Automated Help Documentation
RoboHelp Office X3: This first-rate help authoring tool gets better.
After writing about the new RoboHelp a few issues ago, I put it through its
paces last month. I looked at the "Office" edition of the product, which combines
Microsoft Word-based and HTML help editors. I spent most of my time in the HTML
help version, since I was working on help files for a .NET-based product.
What it boils down to is that if you can write, you can produce help files
using RoboHelp. All of the messy stuff -- help compiler locations, the exact
build steps, all that junk -- is safely hidden from the author. Building a table
of contents, adding topics, and making them look pretty, is as easy as it would
be with any other HTML editor. Then you go through a simple build process and
voila, help comes out of the other end.
One of the nice things here is multiple version support from the same source
files. I found it very simple to create both a standalone HTML help file and
Web-based help from a single project. There are other available types, including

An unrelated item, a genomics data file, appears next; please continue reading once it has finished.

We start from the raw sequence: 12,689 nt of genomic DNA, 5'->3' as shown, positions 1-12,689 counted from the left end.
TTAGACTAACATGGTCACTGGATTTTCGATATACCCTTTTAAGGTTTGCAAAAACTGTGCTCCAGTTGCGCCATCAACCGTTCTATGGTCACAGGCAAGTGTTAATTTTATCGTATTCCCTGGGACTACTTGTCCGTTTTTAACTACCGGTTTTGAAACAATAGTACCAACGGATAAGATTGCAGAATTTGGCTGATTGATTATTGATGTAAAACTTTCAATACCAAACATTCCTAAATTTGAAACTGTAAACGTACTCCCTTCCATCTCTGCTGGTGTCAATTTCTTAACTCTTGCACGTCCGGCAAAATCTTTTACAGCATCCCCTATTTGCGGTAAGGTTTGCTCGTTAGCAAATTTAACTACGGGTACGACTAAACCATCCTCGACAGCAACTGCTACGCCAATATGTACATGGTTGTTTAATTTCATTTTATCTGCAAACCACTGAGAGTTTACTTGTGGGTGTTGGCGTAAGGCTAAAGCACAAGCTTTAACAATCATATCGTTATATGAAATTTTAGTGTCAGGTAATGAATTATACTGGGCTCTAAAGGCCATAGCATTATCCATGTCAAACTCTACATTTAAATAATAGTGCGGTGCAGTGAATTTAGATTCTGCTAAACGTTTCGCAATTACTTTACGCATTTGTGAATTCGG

printed documentation and Java-based help, and you can generate multiple versions
in a single step with the "batch generate" capability. It's easy to flag content
to appear conditionally in certain output types as well.
As you would expect with a help product, the help files and tutorial here are
first-rate. There are a variety of tips and other in-product help as well. The
only thing that I wished for and couldn't find was a way to integrate the final
build step with my build process. This would require a command-line way to launch
the batch generate process, and if that's in there, I couldn't find it. But
in all other ways, this is a streamlined way to create the help files that any
product should have before it ships.
Mike Gunderloy, MCSE, MCSD, MCDBA, is a former MCP columnist and the author of numerous development books.